Division1_staff view, enter a valid SELECT statement that references the view:
SELECT * FROM Division1_staff;

2-12 Oracle9i Application Developer’s Guide - Fundamentals


Managing Views

ENAME EMPNO JOB DNAME


------------------------------------------------------
CLARK 7782 MANAGER ACCOUNTING
KING 7839 PRESIDENT ACCOUNTING
MILLER 7934 CLERK ACCOUNTING
ALLEN 7499 SALESMAN SALES
WARD 7521 SALESMAN SALES
JAMES 7900 CLERK SALES
TURNER 7844 SALESMAN SALES
MARTIN 7654 SALESMAN SALES
BLAKE 7698 MANAGER SALES

With some restrictions, rows can be inserted into, updated in, or deleted from a base
table using a view. The following statement inserts a new row into the EMP_TAB
table using the SALES_STAFF view:
INSERT INTO Sales_staff
VALUES (7954, ’OSTER’, 30);

Restrictions on DML operations for views use the following criteria in the order
listed:
1. If a view is defined by a query that contains SET or DISTINCT operators, a
GROUP BY clause, or a group function, then rows cannot be inserted into,
updated in, or deleted from the base tables using the view.
2. If a view is defined with WITH CHECK OPTION, then a row cannot be inserted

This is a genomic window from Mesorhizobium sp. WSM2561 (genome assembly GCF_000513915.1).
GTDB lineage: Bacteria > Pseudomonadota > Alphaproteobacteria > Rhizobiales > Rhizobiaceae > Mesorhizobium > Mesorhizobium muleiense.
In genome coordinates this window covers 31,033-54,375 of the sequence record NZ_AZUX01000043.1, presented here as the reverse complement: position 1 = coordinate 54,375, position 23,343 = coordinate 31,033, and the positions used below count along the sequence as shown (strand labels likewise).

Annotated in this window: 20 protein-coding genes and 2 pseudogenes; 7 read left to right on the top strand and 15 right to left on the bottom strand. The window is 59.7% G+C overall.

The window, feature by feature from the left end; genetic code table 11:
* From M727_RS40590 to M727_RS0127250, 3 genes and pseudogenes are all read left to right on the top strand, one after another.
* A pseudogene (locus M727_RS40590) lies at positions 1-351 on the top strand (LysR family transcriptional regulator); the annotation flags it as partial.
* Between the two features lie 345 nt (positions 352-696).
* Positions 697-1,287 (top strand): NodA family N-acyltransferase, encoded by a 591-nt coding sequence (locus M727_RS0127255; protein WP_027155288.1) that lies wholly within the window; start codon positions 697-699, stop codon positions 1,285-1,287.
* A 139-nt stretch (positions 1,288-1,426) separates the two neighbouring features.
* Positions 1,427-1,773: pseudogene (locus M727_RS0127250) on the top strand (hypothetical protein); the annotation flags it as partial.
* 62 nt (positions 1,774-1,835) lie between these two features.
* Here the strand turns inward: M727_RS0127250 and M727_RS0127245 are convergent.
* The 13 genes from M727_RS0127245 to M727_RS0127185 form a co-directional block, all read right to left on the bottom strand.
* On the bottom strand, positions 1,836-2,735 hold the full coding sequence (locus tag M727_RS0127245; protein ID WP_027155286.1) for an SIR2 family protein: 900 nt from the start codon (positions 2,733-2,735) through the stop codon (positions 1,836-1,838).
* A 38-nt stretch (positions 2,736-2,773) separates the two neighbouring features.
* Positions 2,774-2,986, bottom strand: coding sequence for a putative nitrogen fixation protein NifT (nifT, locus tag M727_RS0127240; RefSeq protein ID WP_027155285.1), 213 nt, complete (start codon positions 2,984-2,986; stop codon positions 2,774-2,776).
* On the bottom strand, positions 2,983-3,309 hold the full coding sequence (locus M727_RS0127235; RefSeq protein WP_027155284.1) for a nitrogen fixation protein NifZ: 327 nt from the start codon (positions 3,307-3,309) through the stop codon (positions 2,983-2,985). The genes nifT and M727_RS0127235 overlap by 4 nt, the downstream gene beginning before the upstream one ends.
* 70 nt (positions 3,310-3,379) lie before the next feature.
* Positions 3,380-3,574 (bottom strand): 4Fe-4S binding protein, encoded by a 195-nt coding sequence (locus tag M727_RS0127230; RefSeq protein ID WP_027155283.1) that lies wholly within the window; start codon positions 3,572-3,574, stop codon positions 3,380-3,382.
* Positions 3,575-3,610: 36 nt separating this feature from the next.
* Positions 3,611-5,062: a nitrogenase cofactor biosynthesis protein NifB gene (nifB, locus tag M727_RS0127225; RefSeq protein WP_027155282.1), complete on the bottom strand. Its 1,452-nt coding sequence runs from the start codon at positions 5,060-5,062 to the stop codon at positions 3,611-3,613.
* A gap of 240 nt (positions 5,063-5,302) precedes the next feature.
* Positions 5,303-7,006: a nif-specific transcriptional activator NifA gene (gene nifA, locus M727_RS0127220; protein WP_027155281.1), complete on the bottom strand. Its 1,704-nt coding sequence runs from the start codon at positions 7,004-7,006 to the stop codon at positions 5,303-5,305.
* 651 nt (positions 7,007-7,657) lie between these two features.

into, or updated in, the base table (using the view), if the view cannot select the
row from the base table.
3. If a NOT NULL column that does not have a DEFAULT clause is omitted from the
view, then a row cannot be inserted into the base table using the view.
4. If the view was created by using an expression, such as DECODE(deptno, 10,
"SALES", ...), then rows cannot be inserted into or updated in the base table
using the view.
The constraint created by WITH CHECK OPTION of the SALES_STAFF view only
allows rows that have a department number of 10 to be inserted into, or updated in,
the EMP_TAB table. Alternatively, assume that the SALES_STAFF view is defined by
the following statement (that is, excluding the DEPTNO column):
CREATE VIEW Sales_staff AS
SELECT Empno, Ename
FROM Emp_tab
WHERE Deptno = 10

Managing Schema Objects 2-13


Managing Views

WITH CHECK OPTION CONSTRAINT Sales_staff_cnst;

Considering this view definition, you can update the EMPNO or ENAME fields of
existing records, but you cannot insert rows into the EMP_TAB table through the